It was quality from start to finish with great speakers and wonderful musicians. I was worried that Tommy's Toast to the Lassies was a bit too near the knuckle especially for a church hall but he got away with it - just.
It would be inappropriate in a family newspaper like the Evening Times to recall much of what he said but he enlisted the help of his good friend and multi-talented comedian Des Clarke and it certainly raised some laughs.
I particularly liked the Bill Cosby quip that women don't want to hear what you think they want to hear what they think but in a deeper voice.
He did, however, pay tribute to women and invited the men to pause for thought when they admired the dancing skills of Fred Astaire. Ginger Rodgers did all the same steps but backwards and with high heels on.
Of course with Tommy's two sisters present he had to pay proper homage to the essential role of strong women in his life or else he might have ended up getting his backside skelped.
The man who shot Che Guevara
I don't go to every meeting that Tommy speaks at because I figure I've heard it all before. However, occasionally I tag along and more often than not I learn something new or understand things better.
Last Thursday, Tommy was invited to address a pro-independence rally in Fife. The meeting was held in the beautiful St Bryce Kirk Church in Kirkcaldy. What a stunning venue it was. It used to be a Free Church and was taken over by The Church of Scotland. In fact Gordon Brown's father used to be the minister at St Bryce's. Over 300 people attended the meeting and Tommy passionately put forward his pro-independence argument very well and was warmly received. It was, however, a wee story he told that night which I had never heard before that interested me the most.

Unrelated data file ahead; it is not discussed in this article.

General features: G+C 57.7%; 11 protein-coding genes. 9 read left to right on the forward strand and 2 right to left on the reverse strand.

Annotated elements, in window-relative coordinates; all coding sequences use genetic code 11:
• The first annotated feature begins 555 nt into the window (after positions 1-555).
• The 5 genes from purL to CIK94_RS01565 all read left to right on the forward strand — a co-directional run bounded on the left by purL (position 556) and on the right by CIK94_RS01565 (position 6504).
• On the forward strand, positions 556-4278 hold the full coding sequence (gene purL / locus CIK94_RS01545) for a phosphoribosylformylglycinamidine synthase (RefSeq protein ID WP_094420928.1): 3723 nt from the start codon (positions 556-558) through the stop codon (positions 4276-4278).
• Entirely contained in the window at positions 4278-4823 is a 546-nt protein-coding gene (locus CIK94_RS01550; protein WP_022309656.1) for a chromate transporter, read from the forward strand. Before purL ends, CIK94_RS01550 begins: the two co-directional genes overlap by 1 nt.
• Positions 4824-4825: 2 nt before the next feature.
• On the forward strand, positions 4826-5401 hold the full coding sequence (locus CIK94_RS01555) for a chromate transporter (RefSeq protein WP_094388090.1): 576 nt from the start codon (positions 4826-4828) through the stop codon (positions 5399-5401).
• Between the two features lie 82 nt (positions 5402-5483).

It involved another small country with a tremendous history, Cuba. The name Che Guevara is world renowned. He has been an inspiring figure to millions over many years. The name Mario Teran is, however, virtually unknown. Yet it was Mario Teran who shot and killed Che while he was a wounded prisoner of the Bolivian army on October 9, 1967. Mario Teran was a sergeant in the Bolivian army and was one of the soldiers who drew lots to decide who was to kill Che. In an act of incredible forgiveness and humanity some four decades later, Mario Teran's cataract blindness was treated by Cuban doctors sent to Bolivia to implement a free programme of eye treatments across Latin America. In 2006, the man who shot one of the leaders of the Cuban revolution had his blindness cured by doctors from that country. He was able to see his grandchildren for the first time. I have had the pleasure of holidaying in Cuba on five separate occasions. The people are so kind and helpful. I thought their treatment of Mario Teran's blindness in 2006 summed up how noble they are as a nation.